How the Sharing Economy Creates Value From Unused Capacity

For a generation often branded as narcissistic, today’s millennials certainly benefit a lot from sharing. Though millennials may have been first adopters, as they are for most new trends, they’re hardly the only ones participating in an emerging system that’s been christened “the sharing economy.” People ranging from teens to retirees are on board with peer-to-peer startups like Airbnb and Uber, which create value through the sharing of homes, cars and other assets and skills.

The sharing economy by definition is “a socio-economic ecosystem built around the sharing of human and physical resources.” This includes shared creation, production, distribution, trade and consumption of goods and services, according to The People Who Share, an online social movement that advocates for the industry.

Why share instead of buy, throw away, or leave dormant? Also called the peer-to-peer marketplace, the sharing economy offers numerous benefits. For one, sharing creates value from waste instead of proliferating conspicuous consumption. By this I don’t exactly mean turning trash into treasure, but repurposing space and objects that would otherwise go unused. Participants benefit and even turn profit through services that facilitate sharing, which have grown larger by the year.

In short, the sharing economy encourages the redistribution, repurposing, or reassignment of unused capacity in a way that minimizes costs and reduces wastefulness. It saves time, money and energy, and funnels money into a new type of industry that empowers individuals financially and encourages transactions that are mutually beneficial.

Let’s take Airbnb as an example. Prior to the startup’s launch, hotels were some of the only options for travelers. But in terms of actual space, many homes and rooms in tourist destinations stayed vacant. Craigslist paved the way for short-term home rental, but wasn’t the most trustworthy platform for various reasons. When Airbnb (and competitors like HomeAway) reliably streamlined peer-to-peer booking and payment, cities suddenly had more room for tourists. Tourists in turn boosted local economy by patronizing more restaurants and attractions.

The sharing economy has been disruptive for better or for worse in a number of industries besides just travel. Uber and Lyft have begun to revolutionize transportation by encouraging ridesharing, made easy through slick platforms that summon drivers to users’ exact locations. The garment industry is shifting from ownership to collaborative consumption, by which people can rent quality clothes from websites or buy and sell from closets in their area. Instead of going out to eat, today’s hungry folks can hire a local chef, and order meals from or dine with their neighbors. Through services like TaskRabbit anyone can hire a neighbor for handywork or errands, rent tools like power drills, or offer up parking spots. All of this puts money into the pockets of regular people, however unique or commonplace their offering may be.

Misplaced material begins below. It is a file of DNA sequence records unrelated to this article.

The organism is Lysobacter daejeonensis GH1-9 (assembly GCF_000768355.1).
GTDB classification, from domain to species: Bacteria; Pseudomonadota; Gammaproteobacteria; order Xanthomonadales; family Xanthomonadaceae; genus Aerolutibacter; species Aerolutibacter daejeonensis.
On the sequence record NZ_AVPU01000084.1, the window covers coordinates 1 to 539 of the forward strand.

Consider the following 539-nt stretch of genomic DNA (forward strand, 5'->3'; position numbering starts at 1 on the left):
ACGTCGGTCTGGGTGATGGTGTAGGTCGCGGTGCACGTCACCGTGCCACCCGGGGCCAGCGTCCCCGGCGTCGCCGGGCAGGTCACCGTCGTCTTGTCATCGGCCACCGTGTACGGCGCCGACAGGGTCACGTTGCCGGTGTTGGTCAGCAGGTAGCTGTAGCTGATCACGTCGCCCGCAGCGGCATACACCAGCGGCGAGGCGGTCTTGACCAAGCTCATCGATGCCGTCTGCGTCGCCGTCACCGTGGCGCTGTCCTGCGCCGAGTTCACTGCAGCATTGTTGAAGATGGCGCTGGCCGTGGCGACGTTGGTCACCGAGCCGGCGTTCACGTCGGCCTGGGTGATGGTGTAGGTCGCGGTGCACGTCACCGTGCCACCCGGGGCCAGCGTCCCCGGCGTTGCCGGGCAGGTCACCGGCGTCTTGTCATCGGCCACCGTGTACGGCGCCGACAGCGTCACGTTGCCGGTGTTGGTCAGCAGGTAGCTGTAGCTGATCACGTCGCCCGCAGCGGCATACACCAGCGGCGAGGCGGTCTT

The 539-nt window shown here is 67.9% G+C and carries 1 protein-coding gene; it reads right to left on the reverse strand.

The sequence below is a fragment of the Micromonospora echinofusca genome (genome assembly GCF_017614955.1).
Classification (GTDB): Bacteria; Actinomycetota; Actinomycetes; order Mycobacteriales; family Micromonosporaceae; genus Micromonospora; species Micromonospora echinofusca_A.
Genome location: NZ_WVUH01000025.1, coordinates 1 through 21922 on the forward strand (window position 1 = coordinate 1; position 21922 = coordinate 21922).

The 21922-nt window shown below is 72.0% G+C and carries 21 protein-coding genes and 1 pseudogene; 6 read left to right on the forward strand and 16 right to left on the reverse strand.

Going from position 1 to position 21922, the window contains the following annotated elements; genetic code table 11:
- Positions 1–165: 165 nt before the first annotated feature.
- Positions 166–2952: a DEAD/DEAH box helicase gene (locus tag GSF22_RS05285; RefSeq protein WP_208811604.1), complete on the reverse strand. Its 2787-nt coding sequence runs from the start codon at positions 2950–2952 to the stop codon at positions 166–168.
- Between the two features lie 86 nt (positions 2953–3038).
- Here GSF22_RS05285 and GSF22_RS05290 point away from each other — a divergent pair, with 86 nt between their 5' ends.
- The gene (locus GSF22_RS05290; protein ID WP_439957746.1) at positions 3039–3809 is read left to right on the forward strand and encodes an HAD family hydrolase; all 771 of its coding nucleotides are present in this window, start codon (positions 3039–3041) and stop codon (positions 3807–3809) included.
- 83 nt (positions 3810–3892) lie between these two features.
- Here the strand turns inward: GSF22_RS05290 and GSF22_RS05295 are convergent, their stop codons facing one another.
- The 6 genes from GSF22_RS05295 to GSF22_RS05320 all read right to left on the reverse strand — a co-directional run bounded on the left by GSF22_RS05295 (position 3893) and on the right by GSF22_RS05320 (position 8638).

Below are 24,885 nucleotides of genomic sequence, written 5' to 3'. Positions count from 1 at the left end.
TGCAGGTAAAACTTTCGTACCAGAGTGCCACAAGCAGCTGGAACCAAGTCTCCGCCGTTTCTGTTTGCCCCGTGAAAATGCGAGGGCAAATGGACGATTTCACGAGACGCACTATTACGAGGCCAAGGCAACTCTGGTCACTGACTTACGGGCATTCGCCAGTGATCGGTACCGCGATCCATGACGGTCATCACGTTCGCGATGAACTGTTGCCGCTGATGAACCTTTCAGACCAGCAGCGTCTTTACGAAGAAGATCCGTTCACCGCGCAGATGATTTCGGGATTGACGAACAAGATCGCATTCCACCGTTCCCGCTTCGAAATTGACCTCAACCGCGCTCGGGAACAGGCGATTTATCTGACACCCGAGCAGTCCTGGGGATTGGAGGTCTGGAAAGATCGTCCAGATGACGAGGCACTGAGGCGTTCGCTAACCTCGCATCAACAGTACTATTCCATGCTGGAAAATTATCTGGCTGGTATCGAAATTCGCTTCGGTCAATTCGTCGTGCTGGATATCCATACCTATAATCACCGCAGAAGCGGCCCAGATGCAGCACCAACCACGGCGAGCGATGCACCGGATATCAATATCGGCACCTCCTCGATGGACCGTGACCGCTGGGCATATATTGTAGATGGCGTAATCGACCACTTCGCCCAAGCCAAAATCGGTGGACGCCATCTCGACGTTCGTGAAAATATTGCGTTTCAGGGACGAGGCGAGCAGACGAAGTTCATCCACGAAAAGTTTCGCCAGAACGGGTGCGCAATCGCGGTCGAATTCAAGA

The idea of sharing resources within a village or community is a strangely primitive one: humans have been bartering since the beginning of time, and for centuries people knew and trusted their neighbors well enough to offer and ask for assistance. The sharing economy creates a virtual village in which trust is essential and democracy inherent. Sharing systems these days are digital and ensure accountability to some degree, mitigating risks and thus, the need for personal connection. But the idea is the same: there is untapped value within any community. All you need to do is find it.

The sharing economy is a game changer from the perspective of both sustainability and personal value. As we realize the extent of waste in countries like the US and the damages of unsustainable consumption patterns, peer-to-peer sharing systems are a welcome alternative.

That doesn’t make it perfect, however. When people consume less new products, there can be negative repercussions for manufacturers, retailers and other businesses that create and sell new products, provide professional services, etc.

At the end of the day, it’s all about balance. Some things can’t be shared, and there will always be people that prefer ownership and highbrow accommodations. But there’s a lot of money in these growing businesses, and even more promise in the philosophy behind them. Sharing is caring, after all — and if the interest of investors and users area any indication, a little more caring could go a long way.